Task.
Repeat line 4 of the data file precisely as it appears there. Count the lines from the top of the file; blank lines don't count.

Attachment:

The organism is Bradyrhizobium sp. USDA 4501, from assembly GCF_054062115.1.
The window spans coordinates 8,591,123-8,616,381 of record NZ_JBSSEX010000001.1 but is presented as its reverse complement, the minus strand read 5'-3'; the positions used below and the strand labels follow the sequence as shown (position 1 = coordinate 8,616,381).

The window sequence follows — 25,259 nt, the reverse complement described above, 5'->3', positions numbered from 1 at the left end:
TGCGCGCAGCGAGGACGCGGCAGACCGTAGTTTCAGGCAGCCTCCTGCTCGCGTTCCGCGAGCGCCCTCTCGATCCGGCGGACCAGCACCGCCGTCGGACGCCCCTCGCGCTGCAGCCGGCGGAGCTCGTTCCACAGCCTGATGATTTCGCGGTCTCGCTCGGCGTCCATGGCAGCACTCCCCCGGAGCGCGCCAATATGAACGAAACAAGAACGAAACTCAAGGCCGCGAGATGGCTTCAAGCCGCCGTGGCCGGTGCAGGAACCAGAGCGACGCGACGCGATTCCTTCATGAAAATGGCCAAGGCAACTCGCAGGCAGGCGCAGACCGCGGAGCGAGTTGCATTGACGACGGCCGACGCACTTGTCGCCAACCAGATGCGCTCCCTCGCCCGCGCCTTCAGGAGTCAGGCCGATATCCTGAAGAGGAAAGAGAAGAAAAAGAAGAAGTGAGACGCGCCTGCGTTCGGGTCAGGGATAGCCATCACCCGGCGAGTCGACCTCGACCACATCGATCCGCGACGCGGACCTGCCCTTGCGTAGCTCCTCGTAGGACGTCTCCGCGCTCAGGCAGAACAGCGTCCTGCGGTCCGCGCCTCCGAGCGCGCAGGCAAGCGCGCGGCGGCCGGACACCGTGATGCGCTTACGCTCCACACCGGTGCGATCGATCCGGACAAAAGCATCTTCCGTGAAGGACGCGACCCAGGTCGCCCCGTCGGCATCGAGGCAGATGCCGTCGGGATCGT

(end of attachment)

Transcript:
TGCGCGCAGCGAGGACGCGGCAGACCGTAGTTTCAGGCAGCCTCCTGCTCGCGTTCCGCGAGCGCCCTCTCGATCCGGCGGACCAGCACCGCCGTCGGACGCCCCTCGCGCTGCAGCCGGCGGAGCTCGTTCCACAGCCTGATGATTTCGCGGTCTCGCTCGGCGTCCATGGCAGCACTCCCCCGGAGCGCGCCAATATGAACGAAACAAGAACGAAACTCAAGGCCGCGAGATGGCTTCAAGCCGCCGTGGCCGGTGCAGGAACCAGAGCGACGCGACGCGATTCCTTCATGAAAATGGCCAAGGCAACTCGCAGGCAGGCGCAGACCGCGGAGCGAGTTGCATTGACGACGGCCGACGCACTTGTCGCCAACCAGATGCGCTCCCTCGCCCGCGCCTTCAGGAGTCAGGCCGATATCCTGAAGAGGAAAGAGAAGAAAAAGAAGAAGTGAGACGCGCCTGCGTTCGGGTCAGGGATAGCCATCACCCGGCGAGTCGACCTCGACCACATCGATCCGCGACGCGGACCTGCCCTTGCGTAGCTCCTCGTAGGACGTCTCCGCGCTCAGGCAGAACAGCGTCCTGCGGTCCGCGCCTCCGAGCGCGCAGGCAAGCGCGCGGCGGCCGGACACCGTGATGCGCTTACGCTCCACACCGGTGCGATCGATCCGGACAAAAGCATCTTCCGTGAAGGACGCGACCCAGGTCGCCCCGTCGGCATCGAGGCAGATGCCGTCGGGATCGT